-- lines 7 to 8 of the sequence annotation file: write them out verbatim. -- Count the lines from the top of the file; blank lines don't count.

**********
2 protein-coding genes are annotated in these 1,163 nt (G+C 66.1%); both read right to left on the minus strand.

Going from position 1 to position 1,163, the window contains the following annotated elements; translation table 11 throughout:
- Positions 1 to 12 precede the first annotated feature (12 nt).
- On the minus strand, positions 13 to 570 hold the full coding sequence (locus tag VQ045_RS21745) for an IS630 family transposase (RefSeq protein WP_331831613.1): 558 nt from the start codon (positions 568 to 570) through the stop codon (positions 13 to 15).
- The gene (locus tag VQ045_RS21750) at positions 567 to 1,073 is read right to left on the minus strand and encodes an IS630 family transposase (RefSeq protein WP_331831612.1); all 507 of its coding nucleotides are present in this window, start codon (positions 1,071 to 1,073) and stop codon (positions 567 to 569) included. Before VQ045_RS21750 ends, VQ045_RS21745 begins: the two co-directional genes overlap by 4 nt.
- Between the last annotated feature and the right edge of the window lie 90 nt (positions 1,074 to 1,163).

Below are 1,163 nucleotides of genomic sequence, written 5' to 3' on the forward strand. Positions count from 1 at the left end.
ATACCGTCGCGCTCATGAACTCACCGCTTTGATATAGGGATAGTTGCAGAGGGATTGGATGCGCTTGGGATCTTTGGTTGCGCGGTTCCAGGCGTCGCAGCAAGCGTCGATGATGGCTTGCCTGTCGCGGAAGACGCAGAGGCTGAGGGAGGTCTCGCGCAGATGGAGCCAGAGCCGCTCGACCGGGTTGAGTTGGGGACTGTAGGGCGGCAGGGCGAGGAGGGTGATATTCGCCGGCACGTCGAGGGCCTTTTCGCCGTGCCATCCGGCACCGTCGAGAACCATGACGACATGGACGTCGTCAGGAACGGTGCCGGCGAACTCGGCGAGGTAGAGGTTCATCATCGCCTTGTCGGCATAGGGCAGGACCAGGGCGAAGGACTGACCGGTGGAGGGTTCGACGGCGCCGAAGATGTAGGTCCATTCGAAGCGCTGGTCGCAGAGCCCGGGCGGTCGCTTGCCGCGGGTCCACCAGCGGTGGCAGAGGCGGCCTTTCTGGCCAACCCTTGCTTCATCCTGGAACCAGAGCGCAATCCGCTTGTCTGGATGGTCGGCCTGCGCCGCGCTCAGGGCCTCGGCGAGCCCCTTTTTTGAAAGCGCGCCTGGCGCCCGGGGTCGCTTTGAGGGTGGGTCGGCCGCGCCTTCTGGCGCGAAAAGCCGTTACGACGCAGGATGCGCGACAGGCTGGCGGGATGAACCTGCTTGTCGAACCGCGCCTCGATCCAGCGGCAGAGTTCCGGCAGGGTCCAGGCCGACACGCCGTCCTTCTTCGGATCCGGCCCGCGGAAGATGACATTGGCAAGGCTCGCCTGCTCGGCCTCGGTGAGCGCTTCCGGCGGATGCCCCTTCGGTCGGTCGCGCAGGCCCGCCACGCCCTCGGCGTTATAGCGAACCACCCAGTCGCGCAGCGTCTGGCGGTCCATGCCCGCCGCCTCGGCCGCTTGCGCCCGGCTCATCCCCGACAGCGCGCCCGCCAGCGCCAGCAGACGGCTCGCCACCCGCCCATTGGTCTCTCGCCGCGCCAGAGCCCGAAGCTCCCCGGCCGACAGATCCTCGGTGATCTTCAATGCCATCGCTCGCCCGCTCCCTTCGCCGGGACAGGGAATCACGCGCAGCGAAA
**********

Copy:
Below are 1,163 nucleotides of genomic sequence, written 5' to 3' on the forward strand. Positions count from 1 at the left end.
ATACCGTCGCGCTCATGAACTCACCGCTTTGATATAGGGATAGTTGCAGAGGGATTGGATGCGCTTGGGATCTTTGGTTGCGCGGTTCCAGGCGTCGCAGCAAGCGTCGATGATGGCTTGCCTGTCGCGGAAGACGCAGAGGCTGAGGGAGGTCTCGCGCAGATGGAGCCAGAGCCGCTCGACCGGGTTGAGTTGGGGACTGTAGGGCGGCAGGGCGAGGAGGGTGATATTCGCCGGCACGTCGAGGGCCTTTTCGCCGTGCCATCCGGCACCGTCGAGAACCATGACGACATGGACGTCGTCAGGAACGGTGCCGGCGAACTCGGCGAGGTAGAGGTTCATCATCGCCTTGTCGGCATAGGGCAGGACCAGGGCGAAGGACTGACCGGTGGAGGGTTCGACGGCGCCGAAGATGTAGGTCCATTCGAAGCGCTGGTCGCAGAGCCCGGGCGGTCGCTTGCCGCGGGTCCACCAGCGGTGGCAGAGGCGGCCTTTCTGGCCAACCCTTGCTTCATCCTGGAACCAGAGCGCAATCCGCTTGTCTGGATGGTCGGCCTGCGCCGCGCTCAGGGCCTCGGCGAGCCCCTTTTTTGAAAGCGCGCCTGGCGCCCGGGGTCGCTTTGAGGGTGGGTCGGCCGCGCCTTCTGGCGCGAAAAGCCGTTACGACGCAGGATGCGCGACAGGCTGGCGGGATGAACCTGCTTGTCGAACCGCGCCTCGATCCAGCGGCAGAGTTCCGGCAGGGTCCAGGCCGACACGCCGTCCTTCTTCGGATCCGGCCCGCGGAAGATGACATTGGCAAGGCTCGCCTGCTCGGCCTCGGTGAGCGCTTCCGGCGGATGCCCCTTCGGTCGGTCGCGCAGGCCCGCCACGCCCTCGGCGTTATAGCGAACCACCCAGTCGCGCAGCGTCTGGCGGTCCATGCCCGCCGCCTCGGCCGCTTGCGCCCGGCTCATCCCCGACAGCGCGCCCGCCAGCGCCAGCAGACGGCTCGCCACCCGCCCATTGGTCTCTCGCCGCGCCAGAGCCCGAAGCTCCCCGGCCGACAGATCCTCGGTGATCTTCAATGCCATCGCTCGCCCGCTCCCTTCGCCGGGACAGGGAATCACGCGCAGCGAAA